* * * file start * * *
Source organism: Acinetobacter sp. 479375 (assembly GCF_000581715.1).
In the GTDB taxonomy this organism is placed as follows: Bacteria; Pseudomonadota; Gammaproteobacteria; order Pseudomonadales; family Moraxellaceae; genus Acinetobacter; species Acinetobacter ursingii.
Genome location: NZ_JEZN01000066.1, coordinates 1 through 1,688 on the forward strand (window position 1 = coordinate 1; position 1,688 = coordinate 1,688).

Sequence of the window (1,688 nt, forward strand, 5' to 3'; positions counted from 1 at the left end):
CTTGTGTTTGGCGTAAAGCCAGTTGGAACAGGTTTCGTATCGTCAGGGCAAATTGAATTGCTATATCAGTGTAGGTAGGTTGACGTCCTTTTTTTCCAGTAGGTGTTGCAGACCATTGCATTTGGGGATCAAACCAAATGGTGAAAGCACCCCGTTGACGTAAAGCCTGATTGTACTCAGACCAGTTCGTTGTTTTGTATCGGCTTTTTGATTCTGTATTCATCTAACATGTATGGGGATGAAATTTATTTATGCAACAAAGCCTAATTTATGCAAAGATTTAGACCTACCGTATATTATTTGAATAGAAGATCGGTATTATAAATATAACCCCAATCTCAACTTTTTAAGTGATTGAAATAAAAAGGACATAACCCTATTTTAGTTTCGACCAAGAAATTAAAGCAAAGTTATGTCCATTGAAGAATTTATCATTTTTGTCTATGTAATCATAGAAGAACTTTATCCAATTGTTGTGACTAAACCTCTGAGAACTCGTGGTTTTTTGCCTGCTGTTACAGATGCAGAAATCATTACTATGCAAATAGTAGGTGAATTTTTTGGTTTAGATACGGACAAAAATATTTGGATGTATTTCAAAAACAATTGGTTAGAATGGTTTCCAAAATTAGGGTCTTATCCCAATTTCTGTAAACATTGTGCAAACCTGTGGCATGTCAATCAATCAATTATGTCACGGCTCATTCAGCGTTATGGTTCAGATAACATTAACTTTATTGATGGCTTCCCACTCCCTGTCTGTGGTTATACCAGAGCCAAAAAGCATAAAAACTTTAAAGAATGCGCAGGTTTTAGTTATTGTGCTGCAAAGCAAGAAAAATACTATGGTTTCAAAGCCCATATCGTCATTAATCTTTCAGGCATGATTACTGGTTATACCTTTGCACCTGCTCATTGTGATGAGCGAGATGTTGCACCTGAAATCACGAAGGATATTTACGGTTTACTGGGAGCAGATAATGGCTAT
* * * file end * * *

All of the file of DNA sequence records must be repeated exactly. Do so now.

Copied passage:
Source organism: Acinetobacter sp. 479375 (assembly GCF_000581715.1).
In the GTDB taxonomy this organism is placed as follows: Bacteria; Pseudomonadota; Gammaproteobacteria; order Pseudomonadales; family Moraxellaceae; genus Acinetobacter; species Acinetobacter ursingii.
Genome location: NZ_JEZN01000066.1, coordinates 1 through 1,688 on the forward strand (window position 1 = coordinate 1; position 1,688 = coordinate 1,688).

Sequence of the window (1,688 nt, forward strand, 5' to 3'; positions counted from 1 at the left end):
CTTGTGTTTGGCGTAAAGCCAGTTGGAACAGGTTTCGTATCGTCAGGGCAAATTGAATTGCTATATCAGTGTAGGTAGGTTGACGTCCTTTTTTTCCAGTAGGTGTTGCAGACCATTGCATTTGGGGATCAAACCAAATGGTGAAAGCACCCCGTTGACGTAAAGCCTGATTGTACTCAGACCAGTTCGTTGTTTTGTATCGGCTTTTTGATTCTGTATTCATCTAACATGTATGGGGATGAAATTTATTTATGCAACAAAGCCTAATTTATGCAAAGATTTAGACCTACCGTATATTATTTGAATAGAAGATCGGTATTATAAATATAACCCCAATCTCAACTTTTTAAGTGATTGAAATAAAAAGGACATAACCCTATTTTAGTTTCGACCAAGAAATTAAAGCAAAGTTATGTCCATTGAAGAATTTATCATTTTTGTCTATGTAATCATAGAAGAACTTTATCCAATTGTTGTGACTAAACCTCTGAGAACTCGTGGTTTTTTGCCTGCTGTTACAGATGCAGAAATCATTACTATGCAAATAGTAGGTGAATTTTTTGGTTTAGATACGGACAAAAATATTTGGATGTATTTCAAAAACAATTGGTTAGAATGGTTTCCAAAATTAGGGTCTTATCCCAATTTCTGTAAACATTGTGCAAACCTGTGGCATGTCAATCAATCAATTATGTCACGGCTCATTCAGCGTTATGGTTCAGATAACATTAACTTTATTGATGGCTTCCCACTCCCTGTCTGTGGTTATACCAGAGCCAAAAAGCATAAAAACTTTAAAGAATGCGCAGGTTTTAGTTATTGTGCTGCAAAGCAAGAAAAATACTATGGTTTCAAAGCCCATATCGTCATTAATCTTTCAGGCATGATTACTGGTTATACCTTTGCACCTGCTCATTGTGATGAGCGAGATGTTGCACCTGAAATCACGAAGGATATTTACGGTTTACTGGGAGCAGATAATGGCTAT